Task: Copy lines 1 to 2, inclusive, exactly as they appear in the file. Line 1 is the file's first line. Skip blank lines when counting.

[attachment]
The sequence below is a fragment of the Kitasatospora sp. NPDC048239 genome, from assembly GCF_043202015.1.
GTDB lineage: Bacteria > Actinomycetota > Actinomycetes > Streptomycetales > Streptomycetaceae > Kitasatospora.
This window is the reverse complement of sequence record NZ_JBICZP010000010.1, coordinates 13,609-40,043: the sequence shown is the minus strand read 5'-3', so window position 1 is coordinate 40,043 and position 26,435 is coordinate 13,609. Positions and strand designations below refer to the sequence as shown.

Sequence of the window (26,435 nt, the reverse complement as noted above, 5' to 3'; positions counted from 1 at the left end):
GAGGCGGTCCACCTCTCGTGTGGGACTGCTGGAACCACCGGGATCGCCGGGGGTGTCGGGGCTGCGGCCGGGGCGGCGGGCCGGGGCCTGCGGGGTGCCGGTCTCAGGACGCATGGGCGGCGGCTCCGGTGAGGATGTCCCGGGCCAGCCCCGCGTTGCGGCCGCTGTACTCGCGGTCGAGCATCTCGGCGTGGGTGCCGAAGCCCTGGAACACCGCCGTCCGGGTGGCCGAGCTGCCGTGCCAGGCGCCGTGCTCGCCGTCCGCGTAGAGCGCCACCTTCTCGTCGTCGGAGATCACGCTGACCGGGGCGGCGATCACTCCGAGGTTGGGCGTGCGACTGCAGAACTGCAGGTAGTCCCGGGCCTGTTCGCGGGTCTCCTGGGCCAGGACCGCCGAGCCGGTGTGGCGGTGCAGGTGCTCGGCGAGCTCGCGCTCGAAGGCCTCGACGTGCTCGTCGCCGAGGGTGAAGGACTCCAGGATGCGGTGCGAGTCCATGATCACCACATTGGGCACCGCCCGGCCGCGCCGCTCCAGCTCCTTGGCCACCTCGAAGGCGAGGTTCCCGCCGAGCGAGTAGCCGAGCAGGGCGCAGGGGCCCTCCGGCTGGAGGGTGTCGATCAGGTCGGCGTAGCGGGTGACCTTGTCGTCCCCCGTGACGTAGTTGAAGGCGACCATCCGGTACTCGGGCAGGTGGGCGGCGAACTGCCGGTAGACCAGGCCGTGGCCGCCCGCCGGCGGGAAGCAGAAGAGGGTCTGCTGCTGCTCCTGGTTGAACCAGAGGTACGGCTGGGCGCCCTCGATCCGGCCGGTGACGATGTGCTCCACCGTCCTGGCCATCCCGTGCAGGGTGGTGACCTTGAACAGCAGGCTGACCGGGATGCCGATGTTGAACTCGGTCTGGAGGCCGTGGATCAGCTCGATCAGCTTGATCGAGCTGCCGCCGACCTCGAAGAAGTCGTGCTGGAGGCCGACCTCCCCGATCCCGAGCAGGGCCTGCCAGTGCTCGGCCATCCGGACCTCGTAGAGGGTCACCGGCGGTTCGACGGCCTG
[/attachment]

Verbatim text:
The sequence below is a fragment of the Kitasatospora sp. NPDC048239 genome, from assembly GCF_043202015.1.
GTDB lineage: Bacteria > Actinomycetota > Actinomycetes > Streptomycetales > Streptomycetaceae > Kitasatospora.